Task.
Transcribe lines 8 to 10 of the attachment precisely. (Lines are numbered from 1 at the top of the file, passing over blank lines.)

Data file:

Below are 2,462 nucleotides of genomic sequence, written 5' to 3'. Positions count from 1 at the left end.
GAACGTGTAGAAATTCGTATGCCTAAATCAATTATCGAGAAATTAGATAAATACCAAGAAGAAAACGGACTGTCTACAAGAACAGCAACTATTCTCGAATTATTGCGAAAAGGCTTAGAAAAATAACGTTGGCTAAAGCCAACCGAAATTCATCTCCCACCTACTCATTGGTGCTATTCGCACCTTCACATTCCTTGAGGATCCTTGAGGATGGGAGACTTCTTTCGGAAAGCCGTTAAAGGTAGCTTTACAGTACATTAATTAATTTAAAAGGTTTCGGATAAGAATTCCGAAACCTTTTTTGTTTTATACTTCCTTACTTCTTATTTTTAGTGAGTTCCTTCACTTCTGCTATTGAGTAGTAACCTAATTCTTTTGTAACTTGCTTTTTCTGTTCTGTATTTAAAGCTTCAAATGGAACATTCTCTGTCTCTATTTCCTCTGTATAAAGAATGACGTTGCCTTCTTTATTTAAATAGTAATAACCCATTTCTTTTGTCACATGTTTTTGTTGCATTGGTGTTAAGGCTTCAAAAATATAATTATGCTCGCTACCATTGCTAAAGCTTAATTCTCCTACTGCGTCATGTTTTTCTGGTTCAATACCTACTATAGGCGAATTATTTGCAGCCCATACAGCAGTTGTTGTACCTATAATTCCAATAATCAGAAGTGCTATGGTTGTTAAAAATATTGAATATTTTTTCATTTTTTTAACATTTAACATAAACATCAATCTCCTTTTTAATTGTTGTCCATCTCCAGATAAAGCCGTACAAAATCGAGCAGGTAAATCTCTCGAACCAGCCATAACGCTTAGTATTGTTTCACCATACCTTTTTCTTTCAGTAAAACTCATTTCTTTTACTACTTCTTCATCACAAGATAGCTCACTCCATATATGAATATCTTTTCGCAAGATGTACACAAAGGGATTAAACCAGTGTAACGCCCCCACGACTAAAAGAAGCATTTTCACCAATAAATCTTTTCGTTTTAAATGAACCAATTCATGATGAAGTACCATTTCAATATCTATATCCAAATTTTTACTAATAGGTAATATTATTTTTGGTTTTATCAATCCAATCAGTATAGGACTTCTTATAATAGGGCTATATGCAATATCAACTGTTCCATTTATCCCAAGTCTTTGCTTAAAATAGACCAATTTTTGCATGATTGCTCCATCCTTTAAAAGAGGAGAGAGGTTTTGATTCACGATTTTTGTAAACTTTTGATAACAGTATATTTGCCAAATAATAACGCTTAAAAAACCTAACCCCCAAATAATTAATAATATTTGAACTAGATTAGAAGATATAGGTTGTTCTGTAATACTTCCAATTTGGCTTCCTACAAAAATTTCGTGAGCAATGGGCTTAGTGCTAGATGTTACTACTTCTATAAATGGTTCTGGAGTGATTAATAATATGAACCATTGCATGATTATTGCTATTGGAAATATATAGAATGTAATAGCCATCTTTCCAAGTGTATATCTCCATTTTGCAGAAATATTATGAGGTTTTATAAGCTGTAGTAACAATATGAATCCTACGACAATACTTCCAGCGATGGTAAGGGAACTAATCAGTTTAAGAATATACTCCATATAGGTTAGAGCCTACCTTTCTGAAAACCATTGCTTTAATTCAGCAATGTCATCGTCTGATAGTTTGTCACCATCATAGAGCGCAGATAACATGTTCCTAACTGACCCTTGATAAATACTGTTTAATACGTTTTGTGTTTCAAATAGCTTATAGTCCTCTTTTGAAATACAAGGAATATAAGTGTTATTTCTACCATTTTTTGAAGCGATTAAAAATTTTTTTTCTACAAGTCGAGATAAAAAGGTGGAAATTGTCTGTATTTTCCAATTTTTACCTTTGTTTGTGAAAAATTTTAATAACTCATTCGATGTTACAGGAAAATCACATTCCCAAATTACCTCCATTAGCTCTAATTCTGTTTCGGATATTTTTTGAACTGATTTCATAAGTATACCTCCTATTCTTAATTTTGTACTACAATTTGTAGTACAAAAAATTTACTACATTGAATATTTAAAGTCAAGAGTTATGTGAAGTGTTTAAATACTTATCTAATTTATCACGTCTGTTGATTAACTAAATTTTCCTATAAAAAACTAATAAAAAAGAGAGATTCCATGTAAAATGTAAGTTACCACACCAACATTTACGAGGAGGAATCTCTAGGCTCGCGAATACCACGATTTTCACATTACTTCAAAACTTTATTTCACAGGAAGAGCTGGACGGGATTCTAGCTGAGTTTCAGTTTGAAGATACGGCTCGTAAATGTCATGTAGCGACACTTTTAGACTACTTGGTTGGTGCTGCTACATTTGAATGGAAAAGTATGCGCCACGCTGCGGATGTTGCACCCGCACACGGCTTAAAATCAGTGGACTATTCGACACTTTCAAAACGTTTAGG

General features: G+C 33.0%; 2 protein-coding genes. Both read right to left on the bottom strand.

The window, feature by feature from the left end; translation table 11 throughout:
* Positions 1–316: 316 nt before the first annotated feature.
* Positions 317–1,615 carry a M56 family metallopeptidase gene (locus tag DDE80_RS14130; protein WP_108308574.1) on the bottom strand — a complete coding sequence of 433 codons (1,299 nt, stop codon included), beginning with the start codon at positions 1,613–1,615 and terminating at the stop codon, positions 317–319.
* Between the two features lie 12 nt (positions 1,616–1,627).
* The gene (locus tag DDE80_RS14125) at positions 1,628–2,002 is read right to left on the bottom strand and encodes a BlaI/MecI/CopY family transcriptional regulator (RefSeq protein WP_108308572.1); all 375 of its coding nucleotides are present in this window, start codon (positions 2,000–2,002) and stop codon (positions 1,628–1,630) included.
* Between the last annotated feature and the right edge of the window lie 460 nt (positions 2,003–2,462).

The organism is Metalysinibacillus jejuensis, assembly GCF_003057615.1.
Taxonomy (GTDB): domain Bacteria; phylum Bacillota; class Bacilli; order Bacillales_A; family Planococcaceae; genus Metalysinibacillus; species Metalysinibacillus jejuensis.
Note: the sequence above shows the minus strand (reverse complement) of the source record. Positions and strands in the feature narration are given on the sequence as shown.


* The gene (locus tag DDE80_RS14125) at positions 1,628–2,002 is read right to left on the bottom strand and encodes a BlaI/MecI/CopY family transcriptional regulator (RefSeq protein WP_108308572.1); all 375 of its coding nucleotides are present in this window, start codon (positions 2,000–2,002) and stop codon (positions 1,628–1,630) included.
* Between the last annotated feature and the right edge of the window lie 460 nt (positions 2,003–2,462).

The organism is Metalysinibacillus jejuensis, assembly GCF_003057615.1.